GE's Power Conversion business (NYSE: GE) has signed a turnkey contract with the Lindoe Offshore Renewables Center (LORC), a Danish center for test of renewable energy technology, for the construction, commissioning and handover of one of the world's most advanced facilities to test wind turbine nacelles with an output power of up to 10 Megawatts (MW). The Lindoe Nacelle Testing project (LNT) will be located in the Lindø Industrial Park on Funen, Denmark's fourth-largest island. It will be ready for first tests in 2014.
The Lindoe Nacelle Testing (LNT)project is one of the world’s most advanced facilities to test wind turbine nacelles with an output power of up to 10 Megawatts (MW).
(Photo: GE Power Conversion: GEPCPR152)
The function tester will incorporate GE’s drivetrain, grid simulation, control systems and foundation work. It is comprised of: medium voltage switch gear, transformers, inverter system DDPM (direct drive permanent magnet) motor, HMI (human-machine interface) and foundation. GE will carry out the installation, commissioning, and remote service for the project. The medium voltage inverter system is a further development of GE’s existing MV7000 series, and is one of the most compact medium voltage inverters on the market. The MV7000 is based on tried-and-tested GE technology using dynamic control properties and low grid interference.
“GE is extremely pleased and proud to be a partner for LORC in building an outstanding test bench that will lead the wind industry into the future of a safer supply of renewable power”, says Franz Hubl, Global Business Leader - Test Systems, at GE Power Conversion. “As a world leader in this field, we have significant experience to contribute.”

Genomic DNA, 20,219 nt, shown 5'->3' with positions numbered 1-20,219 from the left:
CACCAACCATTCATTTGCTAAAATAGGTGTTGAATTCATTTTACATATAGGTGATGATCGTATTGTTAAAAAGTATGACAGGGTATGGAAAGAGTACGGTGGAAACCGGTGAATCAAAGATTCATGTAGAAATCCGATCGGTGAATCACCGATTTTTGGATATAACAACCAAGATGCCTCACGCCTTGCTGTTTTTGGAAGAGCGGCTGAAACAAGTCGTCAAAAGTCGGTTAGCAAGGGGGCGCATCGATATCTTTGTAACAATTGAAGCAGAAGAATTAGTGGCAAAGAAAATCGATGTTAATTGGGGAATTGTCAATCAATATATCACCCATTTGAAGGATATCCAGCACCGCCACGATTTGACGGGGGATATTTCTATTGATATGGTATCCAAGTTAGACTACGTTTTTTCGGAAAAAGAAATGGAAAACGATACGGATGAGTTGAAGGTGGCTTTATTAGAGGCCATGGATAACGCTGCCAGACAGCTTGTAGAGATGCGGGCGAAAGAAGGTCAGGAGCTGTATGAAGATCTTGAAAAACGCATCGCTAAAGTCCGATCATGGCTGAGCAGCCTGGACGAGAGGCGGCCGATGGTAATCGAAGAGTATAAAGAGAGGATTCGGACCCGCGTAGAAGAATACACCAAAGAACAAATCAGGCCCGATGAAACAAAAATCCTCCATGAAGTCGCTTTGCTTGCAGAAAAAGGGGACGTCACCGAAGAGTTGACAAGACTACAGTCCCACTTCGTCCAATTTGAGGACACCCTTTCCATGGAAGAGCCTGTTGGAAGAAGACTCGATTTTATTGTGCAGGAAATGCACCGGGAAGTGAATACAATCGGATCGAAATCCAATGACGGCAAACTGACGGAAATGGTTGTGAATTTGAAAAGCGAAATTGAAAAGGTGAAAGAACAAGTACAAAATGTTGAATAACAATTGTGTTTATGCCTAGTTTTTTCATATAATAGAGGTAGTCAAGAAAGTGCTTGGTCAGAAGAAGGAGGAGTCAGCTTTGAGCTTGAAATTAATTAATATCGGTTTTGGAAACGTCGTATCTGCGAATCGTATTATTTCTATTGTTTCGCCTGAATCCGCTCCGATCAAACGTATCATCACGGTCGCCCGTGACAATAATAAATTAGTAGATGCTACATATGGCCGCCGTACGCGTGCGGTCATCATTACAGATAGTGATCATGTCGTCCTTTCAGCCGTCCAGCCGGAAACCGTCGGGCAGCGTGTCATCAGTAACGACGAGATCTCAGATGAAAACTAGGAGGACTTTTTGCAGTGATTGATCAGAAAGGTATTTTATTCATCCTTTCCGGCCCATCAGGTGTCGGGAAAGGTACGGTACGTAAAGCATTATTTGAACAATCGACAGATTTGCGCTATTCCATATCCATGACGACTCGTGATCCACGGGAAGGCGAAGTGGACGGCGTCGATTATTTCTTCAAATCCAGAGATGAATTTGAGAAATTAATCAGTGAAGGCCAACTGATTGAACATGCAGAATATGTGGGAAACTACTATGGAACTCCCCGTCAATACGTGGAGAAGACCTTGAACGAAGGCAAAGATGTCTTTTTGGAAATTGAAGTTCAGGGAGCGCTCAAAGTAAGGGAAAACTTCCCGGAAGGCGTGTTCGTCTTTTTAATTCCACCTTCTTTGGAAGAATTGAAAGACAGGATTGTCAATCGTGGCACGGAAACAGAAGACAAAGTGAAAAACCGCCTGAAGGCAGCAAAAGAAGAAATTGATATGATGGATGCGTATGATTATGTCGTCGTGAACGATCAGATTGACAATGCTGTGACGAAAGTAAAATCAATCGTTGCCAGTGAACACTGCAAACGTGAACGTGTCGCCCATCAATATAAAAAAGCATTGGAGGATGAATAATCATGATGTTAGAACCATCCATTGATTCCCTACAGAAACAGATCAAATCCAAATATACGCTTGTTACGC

The new nacelle tester will enable LORC to test the functionality and performance of wind turbine nacelles by using a specially designed adapter that enables the turbine hub and all field operational software and hardware—including pitch control—to be included in the test. It will open up a wide range of opportunities to test wind turbine controllers inside the nacelle, using highly realistic test conditions at 33kV level, which is unique in the test system business.
“We choose to work with GE because of their extensive knowledge in the wind power industry and their worldwide references for test systems,” says Ove Poulsen, Chief Executive Officer at LORC. “GE also provided us with a technical solution that best fits the requirements for this project. Users will be able to carry out a full range of tests on their equipment without having to adapt their turbine software or hardware. Because the test bench can be connected to a “virtual” wind farm (created by separate system), it will be able to operate as HIL – Hardware in the Loop.”
The test bench has a modular design that will enable it to be adapted to future needs. For example, its grid simulator power can be increased at a later date and thereby increase its functionality to carry out extended FRT (Fault Ride Through) tests - simulations of wind turbine systems to remain connected to the supply during grid malfunctions and to help stabilize it.
LNT will be able to meet the demands for testing of tomorrow’s offshore wind turbines in a facility where national grid codes can be tested in combination with loads caused by rapidly changing wind speed conditions. Electrical malfunctions and turbine protection systems have historically led to unforeseen excessive loadings of mechanical components and thereby reduced expected life-time. At LNT it will be possible to verify the stress levels under numerous different load cases, thereby helping to improve long term reliability.